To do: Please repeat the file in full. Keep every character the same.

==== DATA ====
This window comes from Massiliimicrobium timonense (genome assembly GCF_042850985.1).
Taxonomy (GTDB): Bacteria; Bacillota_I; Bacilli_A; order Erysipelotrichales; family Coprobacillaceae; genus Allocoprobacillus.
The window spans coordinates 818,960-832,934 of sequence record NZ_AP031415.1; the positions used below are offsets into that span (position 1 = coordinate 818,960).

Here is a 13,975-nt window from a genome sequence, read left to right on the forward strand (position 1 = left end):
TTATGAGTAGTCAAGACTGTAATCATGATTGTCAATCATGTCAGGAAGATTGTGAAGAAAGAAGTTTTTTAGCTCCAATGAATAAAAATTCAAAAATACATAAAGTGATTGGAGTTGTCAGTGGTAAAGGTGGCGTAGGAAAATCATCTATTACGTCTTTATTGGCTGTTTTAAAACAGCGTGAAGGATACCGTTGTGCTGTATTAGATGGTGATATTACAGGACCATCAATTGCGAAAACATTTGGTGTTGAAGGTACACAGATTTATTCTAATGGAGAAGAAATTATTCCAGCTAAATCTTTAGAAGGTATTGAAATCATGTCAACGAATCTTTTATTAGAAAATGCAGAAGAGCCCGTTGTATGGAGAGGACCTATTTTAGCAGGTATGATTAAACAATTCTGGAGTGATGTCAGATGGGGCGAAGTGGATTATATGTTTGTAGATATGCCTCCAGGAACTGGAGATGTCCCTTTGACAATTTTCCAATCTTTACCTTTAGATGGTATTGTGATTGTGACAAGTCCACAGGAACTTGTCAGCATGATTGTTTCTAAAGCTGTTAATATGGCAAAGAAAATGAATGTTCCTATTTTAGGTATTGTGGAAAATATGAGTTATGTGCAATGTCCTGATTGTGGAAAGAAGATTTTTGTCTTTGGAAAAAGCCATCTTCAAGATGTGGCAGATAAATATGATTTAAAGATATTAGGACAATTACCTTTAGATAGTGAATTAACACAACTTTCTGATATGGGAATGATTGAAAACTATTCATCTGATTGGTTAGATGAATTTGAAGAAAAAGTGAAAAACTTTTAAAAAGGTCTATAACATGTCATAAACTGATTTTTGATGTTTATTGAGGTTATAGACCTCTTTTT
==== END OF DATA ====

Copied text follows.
This window comes from Massiliimicrobium timonense (genome assembly GCF_042850985.1).
Taxonomy (GTDB): Bacteria; Bacillota_I; Bacilli_A; order Erysipelotrichales; family Coprobacillaceae; genus Allocoprobacillus.
The window spans coordinates 818,960-832,934 of sequence record NZ_AP031415.1; the positions used below are offsets into that span (position 1 = coordinate 818,960).

Here is a 13,975-nt window from a genome sequence, read left to right on the forward strand (position 1 = left end):
TTATGAGTAGTCAAGACTGTAATCATGATTGTCAATCATGTCAGGAAGATTGTGAAGAAAGAAGTTTTTTAGCTCCAATGAATAAAAATTCAAAAATACATAAAGTGATTGGAGTTGTCAGTGGTAAAGGTGGCGTAGGAAAATCATCTATTACGTCTTTATTGGCTGTTTTAAAACAGCGTGAAGGATACCGTTGTGCTGTATTAGATGGTGATATTACAGGACCATCAATTGCGAAAACATTTGGTGTTGAAGGTACACAGATTTATTCTAATGGAGAAGAAATTATTCCAGCTAAATCTTTAGAAGGTATTGAAATCATGTCAACGAATCTTTTATTAGAAAATGCAGAAGAGCCCGTTGTATGGAGAGGACCTATTTTAGCAGGTATGATTAAACAATTCTGGAGTGATGTCAGATGGGGCGAAGTGGATTATATGTTTGTAGATATGCCTCCAGGAACTGGAGATGTCCCTTTGACAATTTTCCAATCTTTACCTTTAGATGGTATTGTGATTGTGACAAGTCCACAGGAACTTGTCAGCATGATTGTTTCTAAAGCTGTTAATATGGCAAAGAAAATGAATGTTCCTATTTTAGGTATTGTGGAAAATATGAGTTATGTGCAATGTCCTGATTGTGGAAAGAAGATTTTTGTCTTTGGAAAAAGCCATCTTCAAGATGTGGCAGATAAATATGATTTAAAGATATTAGGACAATTACCTTTAGATAGTGAATTAACACAACTTTCTGATATGGGAATGATTGAAAACTATTCATCTGATTGGTTAGATGAATTTGAAGAAAAAGTGAAAAACTTTTAAAAAGGTCTATAACATGTCATAAACTGATTTTTGATGTTTATTGAGGTTATAGACCTCTTTTT